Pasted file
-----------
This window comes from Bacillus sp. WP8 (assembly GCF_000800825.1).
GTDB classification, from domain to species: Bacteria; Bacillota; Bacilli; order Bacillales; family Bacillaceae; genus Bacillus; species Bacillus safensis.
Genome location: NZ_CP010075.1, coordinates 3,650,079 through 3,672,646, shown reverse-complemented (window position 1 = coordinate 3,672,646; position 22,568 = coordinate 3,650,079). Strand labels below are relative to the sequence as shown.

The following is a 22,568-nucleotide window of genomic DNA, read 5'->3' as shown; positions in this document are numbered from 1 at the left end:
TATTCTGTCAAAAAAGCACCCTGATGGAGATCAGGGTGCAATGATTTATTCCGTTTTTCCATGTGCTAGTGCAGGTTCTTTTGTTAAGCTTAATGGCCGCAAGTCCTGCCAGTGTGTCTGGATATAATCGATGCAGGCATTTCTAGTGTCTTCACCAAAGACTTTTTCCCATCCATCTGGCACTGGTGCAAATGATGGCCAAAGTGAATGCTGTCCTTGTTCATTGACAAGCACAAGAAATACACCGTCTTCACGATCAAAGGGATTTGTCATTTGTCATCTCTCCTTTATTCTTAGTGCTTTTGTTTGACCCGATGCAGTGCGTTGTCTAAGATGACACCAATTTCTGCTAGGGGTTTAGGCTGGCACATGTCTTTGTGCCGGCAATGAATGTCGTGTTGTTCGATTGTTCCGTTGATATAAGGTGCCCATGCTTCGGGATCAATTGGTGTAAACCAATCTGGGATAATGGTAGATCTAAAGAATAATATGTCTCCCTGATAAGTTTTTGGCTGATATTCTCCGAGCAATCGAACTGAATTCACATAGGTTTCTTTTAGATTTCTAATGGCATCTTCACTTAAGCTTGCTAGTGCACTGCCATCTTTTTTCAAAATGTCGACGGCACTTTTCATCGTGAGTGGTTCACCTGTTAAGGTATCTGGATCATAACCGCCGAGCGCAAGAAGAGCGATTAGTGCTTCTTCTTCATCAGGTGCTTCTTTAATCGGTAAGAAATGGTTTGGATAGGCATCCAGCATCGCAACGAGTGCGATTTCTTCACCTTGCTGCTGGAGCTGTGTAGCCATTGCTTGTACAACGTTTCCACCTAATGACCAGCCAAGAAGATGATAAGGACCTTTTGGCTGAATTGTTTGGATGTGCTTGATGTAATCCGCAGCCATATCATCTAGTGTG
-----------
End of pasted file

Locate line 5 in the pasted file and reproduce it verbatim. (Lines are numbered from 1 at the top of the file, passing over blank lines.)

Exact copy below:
TATTCTGTCAAAAAAGCACCCTGATGGAGATCAGGGTGCAATGATTTATTCCGTTTTTCCATGTGCTAGTGCAGGTTCTTTTGTTAAGCTTAATGGCCGCAAGTCCTGCCAGTGTGTCTGGATATAATCGATGCAGGCATTTCTAGTGTCTTCACCAAAGACTTTTTCCCATCCATCTGGCACTGGTGCAAATGATGGCCAAAGTGAATGCTGTCCTTGTTCATTGACAAGCACAAGAAATACACCGTCTTCACGATCAAAGGGATTTGTCATTTGTCATCTCTCCTTTATTCTTAGTGCTTTTGTTTGACCCGATGCAGTGCGTTGTCTAAGATGACACCAATTTCTGCTAGGGGTTTAGGCTGGCACATGTCTTTGTGCCGGCAATGAATGTCGTGTTGTTCGATTGTTCCGTTGATATAAGGTGCCCATGCTTCGGGATCAATTGGTGTAAACCAATCTGGGATAATGGTAGATCTAAAGAATAATATGTCTCCCTGATAAGTTTTTGGCTGATATTCTCCGAGCAATCGAACTGAATTCACATAGGTTTCTTTTAGATTTCTAATGGCATCTTCACTTAAGCTTGCTAGTGCACTGCCATCTTTTTTCAAAATGTCGACGGCACTTTTCATCGTGAGTGGTTCACCTGTTAAGGTATCTGGATCATAACCGCCGAGCGCAAGAAGAGCGATTAGTGCTTCTTCTTCATCAGGTGCTTCTTTAATCGGTAAGAAATGGTTTGGATAGGCATCCAGCATCGCAACGAGTGCGATTTCTTCACCTTGCTGCTGGAGCTGTGTAGCCATTGCTTGTACAACGTTTCCACCTAATGACCAGCCAAGAAGATGATAAGGACCTTTTGGCTGAATTGTTTGGATGTGCTTGATGTAATCCGCAGCCATATCATCTAGTGTG